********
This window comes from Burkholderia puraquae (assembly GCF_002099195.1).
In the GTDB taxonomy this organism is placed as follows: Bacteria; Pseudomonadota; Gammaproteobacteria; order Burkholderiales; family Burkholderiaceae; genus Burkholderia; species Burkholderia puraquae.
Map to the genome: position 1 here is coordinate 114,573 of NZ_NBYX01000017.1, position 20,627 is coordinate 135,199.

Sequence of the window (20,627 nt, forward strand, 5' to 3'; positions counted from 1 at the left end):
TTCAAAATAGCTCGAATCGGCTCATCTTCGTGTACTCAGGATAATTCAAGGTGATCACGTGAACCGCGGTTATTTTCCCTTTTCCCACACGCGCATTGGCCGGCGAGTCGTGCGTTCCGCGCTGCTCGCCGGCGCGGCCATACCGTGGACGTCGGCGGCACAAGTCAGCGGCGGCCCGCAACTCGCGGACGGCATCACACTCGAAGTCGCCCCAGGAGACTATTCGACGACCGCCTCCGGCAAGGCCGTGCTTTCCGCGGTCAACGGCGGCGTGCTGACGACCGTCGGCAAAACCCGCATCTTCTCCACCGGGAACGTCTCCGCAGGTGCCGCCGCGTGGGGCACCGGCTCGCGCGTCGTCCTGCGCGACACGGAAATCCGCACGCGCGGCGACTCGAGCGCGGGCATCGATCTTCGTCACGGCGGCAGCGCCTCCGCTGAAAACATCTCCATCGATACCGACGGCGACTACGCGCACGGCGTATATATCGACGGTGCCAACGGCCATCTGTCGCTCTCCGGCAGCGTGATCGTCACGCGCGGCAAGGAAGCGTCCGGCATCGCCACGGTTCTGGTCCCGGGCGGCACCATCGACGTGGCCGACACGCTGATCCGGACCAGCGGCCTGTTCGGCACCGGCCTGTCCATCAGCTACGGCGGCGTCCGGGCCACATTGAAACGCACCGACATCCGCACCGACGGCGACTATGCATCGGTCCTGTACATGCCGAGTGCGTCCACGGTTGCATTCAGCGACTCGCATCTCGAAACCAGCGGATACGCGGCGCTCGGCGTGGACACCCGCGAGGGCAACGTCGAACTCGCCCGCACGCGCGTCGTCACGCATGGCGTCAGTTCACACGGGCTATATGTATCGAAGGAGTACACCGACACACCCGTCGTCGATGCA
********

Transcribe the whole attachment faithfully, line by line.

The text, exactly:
This window comes from Burkholderia puraquae (assembly GCF_002099195.1).
In the GTDB taxonomy this organism is placed as follows: Bacteria; Pseudomonadota; Gammaproteobacteria; order Burkholderiales; family Burkholderiaceae; genus Burkholderia; species Burkholderia puraquae.
Map to the genome: position 1 here is coordinate 114,573 of NZ_NBYX01000017.1, position 20,627 is coordinate 135,199.

Sequence of the window (20,627 nt, forward strand, 5' to 3'; positions counted from 1 at the left end):
TTCAAAATAGCTCGAATCGGCTCATCTTCGTGTACTCAGGATAATTCAAGGTGATCACGTGAACCGCGGTTATTTTCCCTTTTCCCACACGCGCATTGGCCGGCGAGTCGTGCGTTCCGCGCTGCTCGCCGGCGCGGCCATACCGTGGACGTCGGCGGCACAAGTCAGCGGCGGCCCGCAACTCGCGGACGGCATCACACTCGAAGTCGCCCCAGGAGACTATTCGACGACCGCCTCCGGCAAGGCCGTGCTTTCCGCGGTCAACGGCGGCGTGCTGACGACCGTCGGCAAAACCCGCATCTTCTCCACCGGGAACGTCTCCGCAGGTGCCGCCGCGTGGGGCACCGGCTCGCGCGTCGTCCTGCGCGACACGGAAATCCGCACGCGCGGCGACTCGAGCGCGGGCATCGATCTTCGTCACGGCGGCAGCGCCTCCGCTGAAAACATCTCCATCGATACCGACGGCGACTACGCGCACGGCGTATATATCGACGGTGCCAACGGCCATCTGTCGCTCTCCGGCAGCGTGATCGTCACGCGCGGCAAGGAAGCGTCCGGCATCGCCACGGTTCTGGTCCCGGGCGGCACCATCGACGTGGCCGACACGCTGATCCGGACCAGCGGCCTGTTCGGCACCGGCCTGTCCATCAGCTACGGCGGCGTCCGGGCCACATTGAAACGCACCGACATCCGCACCGACGGCGACTATGCATCGGTCCTGTACATGCCGAGTGCGTCCACGGTTGCATTCAGCGACTCGCATCTCGAAACCAGCGGATACGCGGCGCTCGGCGTGGACACCCGCGAGGGCAACGTCGAACTCGCCCGCACGCGCGTCGTCACGCATGGCGTCAGTTCACACGGGCTATATGTATCGAAGGAGTACACCGACACACCCGTCGTCGATGCA